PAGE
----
NSW public schools to receive full SRS funding

Claire Halliday
Claire Halliday

For NSW public school educators and administrators, the announcement that the Federal and NSW Governments have formally committed to funding full Schooling Resource Standard (SRS) of all NSW public schools is a welcome one.

The announcement was delivered at the NSW Teachers Federation conference on Friday, May 5, with Federal Education Minister Jason Clare formalising an election pledge to ensure fair funding was available to all public schools in NSW.

Understanding SRS funding

The Schooling Resource Standard (SRS) estimates the amount of total public funding a school needs to meet its students’ educational needs.

The previous state-federal four-year schools funding agreement was due to expire at the end of 2023. It saw public schools receive 75 per cent of the SRS benchmark from their respective state or territory, with 20 per cent from the federal government – leaving a five percent gap.

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Under Labor’s $400m Education Future Fund, NSW was set to reach 75 per cent of its SRS by 2025 – two years earlier than the former state government’s target.

The decision to  go further and ensure all NSW public schools reach 100 per cent of the established Gonski funding benchmark was described by NSW Teachers Federation president, Angelo Gavrielatos, as  a”most significant moment”.

A new benchmark for Australian schools

The response from the Australian Government Primary Principals Association (AGPPA) was just as enthusiastic, with AGPPA president, Pat Murphy saying the funding announcement will make “an enormous difference to education and life outcomes for students of NSW students and will provide their teachers and staff with resources to ensure they are able to deliver a rich curriculum for students”.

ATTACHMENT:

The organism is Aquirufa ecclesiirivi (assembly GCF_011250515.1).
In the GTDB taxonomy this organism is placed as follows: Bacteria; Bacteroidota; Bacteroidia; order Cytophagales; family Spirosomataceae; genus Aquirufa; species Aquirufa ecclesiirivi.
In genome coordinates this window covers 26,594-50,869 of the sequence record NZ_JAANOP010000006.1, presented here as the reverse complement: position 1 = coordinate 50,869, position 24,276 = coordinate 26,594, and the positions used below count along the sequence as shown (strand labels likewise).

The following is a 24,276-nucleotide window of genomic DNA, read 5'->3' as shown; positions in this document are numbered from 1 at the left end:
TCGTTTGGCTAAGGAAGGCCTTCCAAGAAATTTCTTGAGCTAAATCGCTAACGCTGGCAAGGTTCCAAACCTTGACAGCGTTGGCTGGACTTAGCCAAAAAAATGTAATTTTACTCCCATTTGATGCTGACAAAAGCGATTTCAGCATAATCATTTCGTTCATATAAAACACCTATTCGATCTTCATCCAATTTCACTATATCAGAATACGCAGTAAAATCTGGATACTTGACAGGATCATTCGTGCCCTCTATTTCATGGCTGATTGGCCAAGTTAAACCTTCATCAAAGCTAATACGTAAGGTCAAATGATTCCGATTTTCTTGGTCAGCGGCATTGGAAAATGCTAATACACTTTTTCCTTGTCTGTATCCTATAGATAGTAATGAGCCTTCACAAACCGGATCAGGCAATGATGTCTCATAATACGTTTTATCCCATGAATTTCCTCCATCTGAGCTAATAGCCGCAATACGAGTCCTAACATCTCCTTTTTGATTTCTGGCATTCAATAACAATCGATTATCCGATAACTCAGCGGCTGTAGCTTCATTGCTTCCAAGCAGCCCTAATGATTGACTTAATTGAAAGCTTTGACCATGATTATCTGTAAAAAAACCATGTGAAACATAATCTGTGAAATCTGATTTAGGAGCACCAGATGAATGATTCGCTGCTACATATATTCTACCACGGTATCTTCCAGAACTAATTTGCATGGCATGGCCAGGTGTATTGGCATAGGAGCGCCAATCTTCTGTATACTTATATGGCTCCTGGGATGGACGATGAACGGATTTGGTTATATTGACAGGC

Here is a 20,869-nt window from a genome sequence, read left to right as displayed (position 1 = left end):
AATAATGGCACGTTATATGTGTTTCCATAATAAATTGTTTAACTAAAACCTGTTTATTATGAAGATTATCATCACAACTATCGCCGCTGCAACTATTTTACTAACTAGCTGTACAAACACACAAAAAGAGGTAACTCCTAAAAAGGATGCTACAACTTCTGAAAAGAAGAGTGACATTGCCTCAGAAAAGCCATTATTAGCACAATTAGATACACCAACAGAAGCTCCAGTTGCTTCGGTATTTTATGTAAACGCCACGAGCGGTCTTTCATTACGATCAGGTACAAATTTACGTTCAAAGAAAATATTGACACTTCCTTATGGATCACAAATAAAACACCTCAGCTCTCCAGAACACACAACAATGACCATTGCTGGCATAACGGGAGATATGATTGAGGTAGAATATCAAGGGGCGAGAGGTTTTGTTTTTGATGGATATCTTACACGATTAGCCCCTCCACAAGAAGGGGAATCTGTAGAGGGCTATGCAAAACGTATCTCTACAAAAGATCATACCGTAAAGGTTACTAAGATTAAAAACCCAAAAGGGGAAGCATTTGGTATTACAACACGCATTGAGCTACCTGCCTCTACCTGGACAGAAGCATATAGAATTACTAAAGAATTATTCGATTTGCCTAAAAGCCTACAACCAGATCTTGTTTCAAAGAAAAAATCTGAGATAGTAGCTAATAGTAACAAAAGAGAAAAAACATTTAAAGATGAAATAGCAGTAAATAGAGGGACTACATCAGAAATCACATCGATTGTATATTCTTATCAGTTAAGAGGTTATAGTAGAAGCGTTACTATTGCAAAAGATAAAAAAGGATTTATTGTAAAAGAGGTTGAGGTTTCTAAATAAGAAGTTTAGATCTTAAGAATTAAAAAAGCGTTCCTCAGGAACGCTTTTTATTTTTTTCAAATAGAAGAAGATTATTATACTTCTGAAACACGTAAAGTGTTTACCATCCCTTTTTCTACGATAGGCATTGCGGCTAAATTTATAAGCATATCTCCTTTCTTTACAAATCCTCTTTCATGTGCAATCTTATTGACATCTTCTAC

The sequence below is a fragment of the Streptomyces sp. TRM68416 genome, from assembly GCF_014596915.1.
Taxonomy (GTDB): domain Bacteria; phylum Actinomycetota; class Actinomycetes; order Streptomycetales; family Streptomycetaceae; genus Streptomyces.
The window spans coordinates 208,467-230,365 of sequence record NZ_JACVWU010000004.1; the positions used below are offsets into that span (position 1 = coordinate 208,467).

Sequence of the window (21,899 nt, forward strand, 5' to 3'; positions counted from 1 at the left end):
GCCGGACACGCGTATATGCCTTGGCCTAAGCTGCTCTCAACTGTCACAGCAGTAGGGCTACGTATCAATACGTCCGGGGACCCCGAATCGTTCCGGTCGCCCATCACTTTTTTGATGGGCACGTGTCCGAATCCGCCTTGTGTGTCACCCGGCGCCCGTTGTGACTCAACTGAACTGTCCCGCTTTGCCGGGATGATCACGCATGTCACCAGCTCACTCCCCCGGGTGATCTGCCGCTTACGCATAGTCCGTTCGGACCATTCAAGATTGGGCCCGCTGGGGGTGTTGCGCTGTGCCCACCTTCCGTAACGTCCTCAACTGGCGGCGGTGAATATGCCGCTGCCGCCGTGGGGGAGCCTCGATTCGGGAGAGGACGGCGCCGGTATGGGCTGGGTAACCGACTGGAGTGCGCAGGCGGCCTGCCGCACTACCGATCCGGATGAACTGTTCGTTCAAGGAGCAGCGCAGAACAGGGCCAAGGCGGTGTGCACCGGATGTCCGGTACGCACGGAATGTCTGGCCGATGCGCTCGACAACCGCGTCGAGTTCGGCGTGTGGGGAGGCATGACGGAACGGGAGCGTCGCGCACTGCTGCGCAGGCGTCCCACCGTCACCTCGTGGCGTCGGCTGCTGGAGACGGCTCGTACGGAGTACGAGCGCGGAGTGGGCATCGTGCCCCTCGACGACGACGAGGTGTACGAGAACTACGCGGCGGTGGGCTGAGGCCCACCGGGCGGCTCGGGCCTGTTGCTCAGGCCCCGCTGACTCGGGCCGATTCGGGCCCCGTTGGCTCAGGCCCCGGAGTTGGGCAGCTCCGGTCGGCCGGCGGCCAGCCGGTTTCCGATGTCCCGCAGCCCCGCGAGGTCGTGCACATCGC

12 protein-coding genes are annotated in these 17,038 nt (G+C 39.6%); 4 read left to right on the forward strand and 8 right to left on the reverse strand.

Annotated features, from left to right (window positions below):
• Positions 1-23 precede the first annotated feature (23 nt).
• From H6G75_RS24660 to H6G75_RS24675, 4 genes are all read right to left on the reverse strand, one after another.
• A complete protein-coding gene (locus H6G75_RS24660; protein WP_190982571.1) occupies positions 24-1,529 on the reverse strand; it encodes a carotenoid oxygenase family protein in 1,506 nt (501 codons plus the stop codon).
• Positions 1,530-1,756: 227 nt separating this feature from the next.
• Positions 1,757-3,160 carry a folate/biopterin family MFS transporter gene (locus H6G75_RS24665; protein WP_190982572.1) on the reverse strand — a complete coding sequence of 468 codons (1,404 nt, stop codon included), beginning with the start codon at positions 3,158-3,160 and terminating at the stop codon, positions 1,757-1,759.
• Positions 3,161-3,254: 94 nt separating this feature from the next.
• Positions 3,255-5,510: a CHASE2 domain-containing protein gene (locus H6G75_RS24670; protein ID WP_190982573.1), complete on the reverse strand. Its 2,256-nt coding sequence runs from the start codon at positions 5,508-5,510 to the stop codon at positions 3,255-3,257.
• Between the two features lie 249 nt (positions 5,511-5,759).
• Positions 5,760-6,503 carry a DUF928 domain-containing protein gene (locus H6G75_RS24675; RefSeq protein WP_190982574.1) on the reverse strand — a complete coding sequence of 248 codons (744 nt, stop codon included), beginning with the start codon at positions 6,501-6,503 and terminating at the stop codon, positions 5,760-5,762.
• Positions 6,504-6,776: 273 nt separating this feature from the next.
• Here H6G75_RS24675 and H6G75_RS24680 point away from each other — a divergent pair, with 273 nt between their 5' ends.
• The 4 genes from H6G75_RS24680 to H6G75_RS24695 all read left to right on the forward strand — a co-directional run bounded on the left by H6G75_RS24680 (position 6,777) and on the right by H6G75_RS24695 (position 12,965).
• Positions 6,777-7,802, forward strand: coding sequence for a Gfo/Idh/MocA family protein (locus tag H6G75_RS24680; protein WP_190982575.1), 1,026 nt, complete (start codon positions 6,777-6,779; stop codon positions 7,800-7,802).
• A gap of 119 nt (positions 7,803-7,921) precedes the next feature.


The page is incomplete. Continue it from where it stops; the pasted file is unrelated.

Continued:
With this gold standard national benchmark now firmly set by the funding announcement, Mr. Murphy  said he hoped “other states and territories would match the commitment that the NSW government made” last Friday.

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Numbers of student needing extra support is growing

As the number of students with a disability, or who require additional support, continues to increase in schools across Australia, equity and excellence is something that education experts believe should be accessible to every Australian school student.

For Matthew Johnson, president of the Australian Special Education Principals Association (ASEPA) and and the NSW Special Education Principals and Leaders Association (SEPLA), the funding announcement is positive news – and timely.

In an article asking for his response to the Government’s announcement, Mr. Johnson said “there will always be the need for targeted support and funding on top of the standard, but this is a heartening development that paves the way for future conversations across the states and territories and nationally regarding equity”.

Will the Federal Budget look after education sector?

With the release of the 2023/2024 Federal Budget on Tuesday, May 9 now less than 48 hours away, all Australian public schools will have a close eye on what the Federal Government will deliver to the Australian education sector, and its impact on the essential SRS.

Already, the pre-Budget announcement that 5000 teaching students will be offered up to $40,000 each if they stay in the classroom seems one positive measure to tackle the crippling teacher shortage across the nation. When it comes to what else Australian schools need and whether the Government will deliver, it’s a case of wait and see.

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Claire Halliday has an extensive career as a full-time writer - across book publishing, copywriting, podcasting and feature journalism - for more than 25 years. She lives in Melbourne with children, two border collies and a grumpy Burmese cat. Contact: claire.halliday[at]brandx.live